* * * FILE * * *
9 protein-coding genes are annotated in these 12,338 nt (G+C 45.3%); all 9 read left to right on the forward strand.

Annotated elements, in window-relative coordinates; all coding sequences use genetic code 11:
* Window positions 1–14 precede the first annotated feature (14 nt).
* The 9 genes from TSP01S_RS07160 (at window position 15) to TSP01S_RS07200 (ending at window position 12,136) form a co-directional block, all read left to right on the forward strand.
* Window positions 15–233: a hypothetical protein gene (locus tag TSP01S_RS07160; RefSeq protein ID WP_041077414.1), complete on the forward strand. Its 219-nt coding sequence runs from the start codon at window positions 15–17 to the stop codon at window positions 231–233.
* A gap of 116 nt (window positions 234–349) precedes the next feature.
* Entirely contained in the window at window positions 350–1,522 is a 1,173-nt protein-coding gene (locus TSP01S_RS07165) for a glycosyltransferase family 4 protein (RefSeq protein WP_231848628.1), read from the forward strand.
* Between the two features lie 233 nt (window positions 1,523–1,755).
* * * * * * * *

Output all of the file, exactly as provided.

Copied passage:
9 protein-coding genes are annotated in these 12,338 nt (G+C 45.3%); all 9 read left to right on the forward strand.

Annotated elements, in window-relative coordinates; all coding sequences use genetic code 11:
* Window positions 1–14 precede the first annotated feature (14 nt).
* The 9 genes from TSP01S_RS07160 (at window position 15) to TSP01S_RS07200 (ending at window position 12,136) form a co-directional block, all read left to right on the forward strand.
* Window positions 15–233: a hypothetical protein gene (locus tag TSP01S_RS07160; RefSeq protein ID WP_041077414.1), complete on the forward strand. Its 219-nt coding sequence runs from the start codon at window positions 15–17 to the stop codon at window positions 231–233.
* A gap of 116 nt (window positions 234–349) precedes the next feature.
* Entirely contained in the window at window positions 350–1,522 is a 1,173-nt protein-coding gene (locus TSP01S_RS07165) for a glycosyltransferase family 4 protein (RefSeq protein WP_231848628.1), read from the forward strand.
* Between the two features lie 233 nt (window positions 1,523–1,755).